By Omoh Gabriel, Business Editor & Franklin Alli
Last week, the Minister of Communication Technology, Mrs. Omobola Johnson and Mrs. Dupe Atoki, Director-General, Consumer Protection Council, sealed a synergy aimed at protecting the more than 100 million general system for mobile communication, GSM users in the country against rip-offs by operators in the industry. Excerpt:
The answer to that question is yes! It will lead to a shorter approval time because we are not only negotiating for improvement in infrastructure but also for market standards at the federal level. We are saying that from the day you apply for right of way, you should get the approval within 30 days. The right of way at the federal level has been reduced by 90 per cent.
We have negotiated and agreed with all state governments to reduce right of way on state highways and also reduce charges on infrastructure in Lagos State. We have reached a landmark agreement that has reduced right of way by 85 per cent and charges on infrastructure by 45 per cent.
Ekiti, Cross River and Lagos states are partnering with telecoms companies to build metro fibre by giving outright waivers on right of way cost in exchange for a share of revenue.
And that also applies at the state level. For base stations, there is an approval that has been passed by the Ministry of Environment for the articulation of base stations. Right now, they have to do environmental impact assessment with effect from 2014. All these efforts, we believe, will lead to a shorter approval time.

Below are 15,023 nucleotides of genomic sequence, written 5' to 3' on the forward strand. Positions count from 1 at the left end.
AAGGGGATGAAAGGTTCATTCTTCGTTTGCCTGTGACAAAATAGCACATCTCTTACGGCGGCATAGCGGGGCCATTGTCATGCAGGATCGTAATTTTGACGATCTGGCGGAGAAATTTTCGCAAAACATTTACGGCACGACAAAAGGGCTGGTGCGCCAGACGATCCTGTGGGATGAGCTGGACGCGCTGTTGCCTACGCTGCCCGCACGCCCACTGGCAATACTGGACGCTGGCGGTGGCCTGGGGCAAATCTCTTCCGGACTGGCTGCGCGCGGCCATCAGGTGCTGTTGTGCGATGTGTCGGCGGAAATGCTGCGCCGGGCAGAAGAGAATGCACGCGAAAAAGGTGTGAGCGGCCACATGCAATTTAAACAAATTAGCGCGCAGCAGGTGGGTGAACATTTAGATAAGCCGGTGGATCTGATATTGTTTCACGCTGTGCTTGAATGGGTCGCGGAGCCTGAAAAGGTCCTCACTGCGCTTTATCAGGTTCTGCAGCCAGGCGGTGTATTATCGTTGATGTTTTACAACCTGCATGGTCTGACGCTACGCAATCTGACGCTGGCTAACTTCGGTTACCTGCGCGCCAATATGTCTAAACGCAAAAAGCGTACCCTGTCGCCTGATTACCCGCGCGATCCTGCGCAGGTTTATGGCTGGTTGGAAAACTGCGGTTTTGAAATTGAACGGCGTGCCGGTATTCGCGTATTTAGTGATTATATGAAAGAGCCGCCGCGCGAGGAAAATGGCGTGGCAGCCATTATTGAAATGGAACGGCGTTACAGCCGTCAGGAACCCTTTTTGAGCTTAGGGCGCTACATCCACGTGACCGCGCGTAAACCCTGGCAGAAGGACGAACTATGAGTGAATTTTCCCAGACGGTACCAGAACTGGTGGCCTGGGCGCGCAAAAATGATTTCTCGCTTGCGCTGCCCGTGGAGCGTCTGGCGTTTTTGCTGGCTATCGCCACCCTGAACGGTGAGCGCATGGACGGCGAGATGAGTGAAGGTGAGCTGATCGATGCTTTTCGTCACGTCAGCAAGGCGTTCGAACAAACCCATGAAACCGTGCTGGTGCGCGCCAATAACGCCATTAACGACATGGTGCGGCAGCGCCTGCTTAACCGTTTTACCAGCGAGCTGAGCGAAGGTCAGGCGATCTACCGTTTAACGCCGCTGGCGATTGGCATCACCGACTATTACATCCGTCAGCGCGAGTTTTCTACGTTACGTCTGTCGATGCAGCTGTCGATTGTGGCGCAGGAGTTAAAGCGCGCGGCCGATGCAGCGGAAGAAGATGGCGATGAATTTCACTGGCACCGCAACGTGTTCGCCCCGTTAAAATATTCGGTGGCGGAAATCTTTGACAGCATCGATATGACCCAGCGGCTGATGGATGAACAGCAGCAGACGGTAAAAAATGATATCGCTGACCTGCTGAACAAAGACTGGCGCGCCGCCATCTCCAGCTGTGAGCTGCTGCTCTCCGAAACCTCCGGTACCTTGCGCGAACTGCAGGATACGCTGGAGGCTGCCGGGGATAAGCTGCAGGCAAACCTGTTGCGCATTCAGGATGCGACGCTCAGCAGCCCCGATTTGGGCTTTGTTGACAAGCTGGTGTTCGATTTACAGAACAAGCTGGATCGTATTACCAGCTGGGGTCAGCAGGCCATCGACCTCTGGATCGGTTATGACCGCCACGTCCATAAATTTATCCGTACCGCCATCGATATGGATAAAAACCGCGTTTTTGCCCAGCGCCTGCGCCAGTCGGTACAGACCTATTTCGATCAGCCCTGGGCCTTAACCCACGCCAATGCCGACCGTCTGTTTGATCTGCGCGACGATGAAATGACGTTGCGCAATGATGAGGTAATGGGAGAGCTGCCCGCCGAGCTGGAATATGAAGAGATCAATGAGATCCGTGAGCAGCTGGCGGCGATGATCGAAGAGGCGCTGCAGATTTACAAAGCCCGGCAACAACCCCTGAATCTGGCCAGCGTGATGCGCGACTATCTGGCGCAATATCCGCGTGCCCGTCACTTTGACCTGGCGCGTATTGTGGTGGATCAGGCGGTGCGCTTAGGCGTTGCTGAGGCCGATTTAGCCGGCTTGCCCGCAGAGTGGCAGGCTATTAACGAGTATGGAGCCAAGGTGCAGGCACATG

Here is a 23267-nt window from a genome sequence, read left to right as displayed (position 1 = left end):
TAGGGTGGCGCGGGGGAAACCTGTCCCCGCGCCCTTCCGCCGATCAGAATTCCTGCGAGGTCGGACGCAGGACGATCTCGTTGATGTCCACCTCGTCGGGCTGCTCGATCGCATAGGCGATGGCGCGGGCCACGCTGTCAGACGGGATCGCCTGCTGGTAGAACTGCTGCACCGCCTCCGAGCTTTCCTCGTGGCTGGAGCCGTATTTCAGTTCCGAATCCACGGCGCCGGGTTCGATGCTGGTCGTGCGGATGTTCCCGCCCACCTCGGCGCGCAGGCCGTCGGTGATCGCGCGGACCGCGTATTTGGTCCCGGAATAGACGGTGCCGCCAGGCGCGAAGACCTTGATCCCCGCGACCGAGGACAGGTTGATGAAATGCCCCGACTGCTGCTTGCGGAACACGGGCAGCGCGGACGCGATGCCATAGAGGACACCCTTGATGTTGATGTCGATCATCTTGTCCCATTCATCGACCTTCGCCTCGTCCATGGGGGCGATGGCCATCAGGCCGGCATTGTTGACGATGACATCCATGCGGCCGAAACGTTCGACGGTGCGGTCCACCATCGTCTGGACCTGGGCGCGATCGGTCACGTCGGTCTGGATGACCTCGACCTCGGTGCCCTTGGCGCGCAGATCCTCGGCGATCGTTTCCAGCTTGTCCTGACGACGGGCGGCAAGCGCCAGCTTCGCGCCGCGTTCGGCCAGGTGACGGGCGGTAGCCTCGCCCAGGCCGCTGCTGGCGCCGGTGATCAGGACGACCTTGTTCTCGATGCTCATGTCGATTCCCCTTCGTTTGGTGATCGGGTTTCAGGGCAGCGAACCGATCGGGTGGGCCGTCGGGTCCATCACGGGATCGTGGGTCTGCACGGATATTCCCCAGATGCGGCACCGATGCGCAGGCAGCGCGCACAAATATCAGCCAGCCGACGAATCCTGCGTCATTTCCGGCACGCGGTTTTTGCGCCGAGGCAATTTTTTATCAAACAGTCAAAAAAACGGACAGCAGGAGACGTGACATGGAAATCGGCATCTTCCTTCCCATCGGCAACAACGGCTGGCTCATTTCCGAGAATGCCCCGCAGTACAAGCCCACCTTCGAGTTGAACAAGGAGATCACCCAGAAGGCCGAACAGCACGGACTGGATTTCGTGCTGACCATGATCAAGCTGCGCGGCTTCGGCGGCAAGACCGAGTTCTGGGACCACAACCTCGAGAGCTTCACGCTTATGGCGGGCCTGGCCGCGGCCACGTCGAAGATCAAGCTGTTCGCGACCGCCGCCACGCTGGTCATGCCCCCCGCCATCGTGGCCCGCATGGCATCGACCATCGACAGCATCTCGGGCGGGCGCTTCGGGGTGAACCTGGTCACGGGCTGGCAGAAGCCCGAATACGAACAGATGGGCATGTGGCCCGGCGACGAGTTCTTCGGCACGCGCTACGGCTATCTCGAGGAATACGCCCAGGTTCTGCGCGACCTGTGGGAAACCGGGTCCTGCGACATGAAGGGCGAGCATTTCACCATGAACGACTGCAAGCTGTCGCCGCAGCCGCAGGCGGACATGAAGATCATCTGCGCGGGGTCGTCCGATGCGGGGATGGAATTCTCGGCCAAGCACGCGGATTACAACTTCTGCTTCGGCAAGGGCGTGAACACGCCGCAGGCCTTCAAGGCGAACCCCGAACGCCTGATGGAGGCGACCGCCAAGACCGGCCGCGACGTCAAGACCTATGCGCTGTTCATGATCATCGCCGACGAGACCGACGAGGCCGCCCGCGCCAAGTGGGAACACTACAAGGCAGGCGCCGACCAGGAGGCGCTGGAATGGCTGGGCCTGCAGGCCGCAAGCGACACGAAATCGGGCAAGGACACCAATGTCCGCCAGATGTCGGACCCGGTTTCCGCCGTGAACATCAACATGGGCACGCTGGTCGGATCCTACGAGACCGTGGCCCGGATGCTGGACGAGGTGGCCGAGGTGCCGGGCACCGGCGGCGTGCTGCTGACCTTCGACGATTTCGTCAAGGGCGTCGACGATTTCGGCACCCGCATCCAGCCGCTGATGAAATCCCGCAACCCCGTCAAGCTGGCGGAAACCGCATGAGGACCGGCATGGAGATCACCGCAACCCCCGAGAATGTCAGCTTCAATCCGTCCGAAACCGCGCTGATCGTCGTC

Why does it take you so long to regulate the industry?
It is not that it takes so long and the CPC has alluded to that. I think that we need to be deliberate and purposeful in the way that we supervise and regulate the industry.
Like I said, we were aware of the problems and challenges the telecoms operators are facing such as the cost of right of way on state and federal highways to lay fiber optic cable, the issue of multiple and sometimes arbitrary taxation on ICT infrastructure by state and local governments, destruction of their infrastructure through deliberate acts of vandalism, terrorism and natural disasters such as floods and of course, having to power each base station with diesel generators.
We gave them 18 months and we said we will work on these problems in 18 months and we expect that they would do their own part and work on those infrastructure.
I have just read out to you some of the landmark achievements that the ministry has made with a lot of effort. But we are seeing that the mobile network operators have not been committed in the aspect of infrastructure and so that is why it is taking us this long.
It is important for us as a government to understand, to communicate and to work with the agencies that will work with the supervisor, so that it is not as if we just come and make them do things when we know that the environment is not sustainable.
We are getting to the point; we have a much steady environment and as we speak, we are improving it every single day and we are at the point where we think that telecoms operators must sit up and do their own part in terms of trying to meet the quality of service requirement set for them.